If your supermarket’s meat cases seemed less fulsome in the early months of the coronavirus pandemic, new data tell us why.
From the 335 products typically carried in an average store’s meat department, the assortment dipped to a low of 270 in late May, and, as of the end of August, was still down a dozen or so items compared with pre-pandemic levels, according to a report from Chicago-based market researcher IRI.
At the same time, price per pound for meat overall peaked in mid-June, at 60 cents higher than year-ago levels, according to IRI. Some of that was due to supply shortages, which, you’ll recall, occurred when meatpacking facilities were forced to temporarily close or reduce production in the spring as in-plant Covid-19 infections rose.
While meat prices started to moderate in August, they’re still 8 percent above 2019 levels.
As a result, “meat is king” within supermarkets’ so-called fresh perimeter, according to the report, titled “Pandemic Protein Performance,” which IRI produced in September in collaboration with 210 Analytics, a Texas market researcher.
By both dollars and pounds, sales of meat since March have been higher than year-ago levels.
Pre-pandemic, fresh meat sales stood at $45.2 billion, slightly above 2019. From March to July, though, they popped $5.9 billion, rising nearly 35 percent from 2019 levels, according to Anne-Marie Roerink, principal of 210 Analytics.
In a webinar and panel discussion hosted last week by The Food Institute, Roerink walked through the research done with IRI on the report.
She said meat’s performance was all the more impressive because trips to the supermarket dropped after the initial surge of panic buying in March as everyone began to shelter in place in response to the coronavirus. “But when they’re in store, [consumers are] buying a lot of food and that includes meat.”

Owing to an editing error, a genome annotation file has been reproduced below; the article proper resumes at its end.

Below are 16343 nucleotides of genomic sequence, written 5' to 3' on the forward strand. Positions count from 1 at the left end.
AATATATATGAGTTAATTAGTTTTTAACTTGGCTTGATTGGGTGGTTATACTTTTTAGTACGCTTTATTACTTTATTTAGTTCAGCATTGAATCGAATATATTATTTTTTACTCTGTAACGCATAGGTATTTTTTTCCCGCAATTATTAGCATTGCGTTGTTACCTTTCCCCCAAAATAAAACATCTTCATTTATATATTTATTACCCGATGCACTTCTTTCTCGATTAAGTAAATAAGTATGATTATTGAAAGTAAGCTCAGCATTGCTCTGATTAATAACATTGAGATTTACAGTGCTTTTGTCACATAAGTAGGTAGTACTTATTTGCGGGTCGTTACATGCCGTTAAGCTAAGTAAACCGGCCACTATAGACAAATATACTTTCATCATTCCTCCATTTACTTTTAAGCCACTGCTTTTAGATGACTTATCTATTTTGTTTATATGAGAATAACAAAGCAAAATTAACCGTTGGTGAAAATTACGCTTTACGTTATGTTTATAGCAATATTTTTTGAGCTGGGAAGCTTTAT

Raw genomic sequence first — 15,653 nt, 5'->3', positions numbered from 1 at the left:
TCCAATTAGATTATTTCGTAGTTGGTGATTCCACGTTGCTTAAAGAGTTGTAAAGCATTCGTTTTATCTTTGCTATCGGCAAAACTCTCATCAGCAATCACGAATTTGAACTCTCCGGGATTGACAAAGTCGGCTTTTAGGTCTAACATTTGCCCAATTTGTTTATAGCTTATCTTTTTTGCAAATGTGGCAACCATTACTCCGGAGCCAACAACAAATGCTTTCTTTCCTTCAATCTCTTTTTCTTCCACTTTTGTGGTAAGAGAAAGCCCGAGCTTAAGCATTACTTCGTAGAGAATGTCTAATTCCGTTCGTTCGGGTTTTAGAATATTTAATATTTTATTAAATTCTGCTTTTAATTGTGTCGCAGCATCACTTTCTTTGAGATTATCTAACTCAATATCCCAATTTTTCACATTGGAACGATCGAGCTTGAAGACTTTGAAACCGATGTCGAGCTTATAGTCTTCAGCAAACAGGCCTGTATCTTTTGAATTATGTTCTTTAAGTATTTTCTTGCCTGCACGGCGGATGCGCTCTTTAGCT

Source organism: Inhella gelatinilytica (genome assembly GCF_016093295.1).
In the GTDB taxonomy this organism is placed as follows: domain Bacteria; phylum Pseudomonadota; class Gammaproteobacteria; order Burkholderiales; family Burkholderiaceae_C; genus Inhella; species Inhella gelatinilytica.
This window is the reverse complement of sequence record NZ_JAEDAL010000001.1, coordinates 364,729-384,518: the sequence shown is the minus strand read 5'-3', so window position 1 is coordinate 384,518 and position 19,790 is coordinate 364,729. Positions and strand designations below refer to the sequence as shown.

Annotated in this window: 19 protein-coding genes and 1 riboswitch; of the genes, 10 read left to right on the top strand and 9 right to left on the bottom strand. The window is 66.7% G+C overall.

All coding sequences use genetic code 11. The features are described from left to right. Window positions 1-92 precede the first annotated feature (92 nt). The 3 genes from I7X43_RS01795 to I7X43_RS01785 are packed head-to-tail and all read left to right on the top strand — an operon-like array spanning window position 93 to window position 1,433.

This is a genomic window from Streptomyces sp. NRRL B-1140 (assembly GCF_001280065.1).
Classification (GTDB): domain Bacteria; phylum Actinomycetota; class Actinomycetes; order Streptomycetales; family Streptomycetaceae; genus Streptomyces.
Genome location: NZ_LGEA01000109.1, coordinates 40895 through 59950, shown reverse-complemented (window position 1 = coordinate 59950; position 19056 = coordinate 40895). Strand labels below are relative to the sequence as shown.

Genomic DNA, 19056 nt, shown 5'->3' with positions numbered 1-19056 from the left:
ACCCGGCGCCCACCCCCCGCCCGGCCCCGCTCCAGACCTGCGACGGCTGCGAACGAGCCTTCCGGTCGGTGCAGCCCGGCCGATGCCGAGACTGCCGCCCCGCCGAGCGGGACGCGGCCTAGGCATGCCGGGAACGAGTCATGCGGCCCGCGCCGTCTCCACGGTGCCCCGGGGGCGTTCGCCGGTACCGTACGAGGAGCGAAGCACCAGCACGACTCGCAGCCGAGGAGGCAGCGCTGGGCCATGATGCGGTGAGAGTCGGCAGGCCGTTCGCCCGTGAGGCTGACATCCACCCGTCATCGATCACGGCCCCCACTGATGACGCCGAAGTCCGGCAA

While the Big Three – beef, chicken and pork – saw significant growth during the pandemic, when plant disruptions tightened their supply, sales of turkey, lamb and “exotic proteins,” such as bison, surged. Turkey sales jumped nearly 40 percent between March and July, according one of Roerink’s slides.
Seafood sales also saw gains, rising 30 percent to 50 percent above year-ago levels through August, then dropping back to stay 20 percent to 30 percent ahead of 2019, according to the report.
Asked about the recent surge in COVID cases and the potential for renewed panic buying, Roerink said she didn’t expect to see replication of the earlier “big spike.”
Webinar panelist Kent Harrison, vice president of fresh meats marketing at Tyson Foods, sounded an optimistic note, suggesting that since the meat industry had already gone through shortages and shutdowns, “we know how to do it better this time.”
“Regardless of how severe the situation becomes, you’ll find our industry reacts with a lot more clarity and will be a lot more effective and efficient,” he added.
Marlene Kennedy is a freelance columnist. Opinions expressed in her column are her own and not necessarily the newspaper’s. Reach her at [email protected]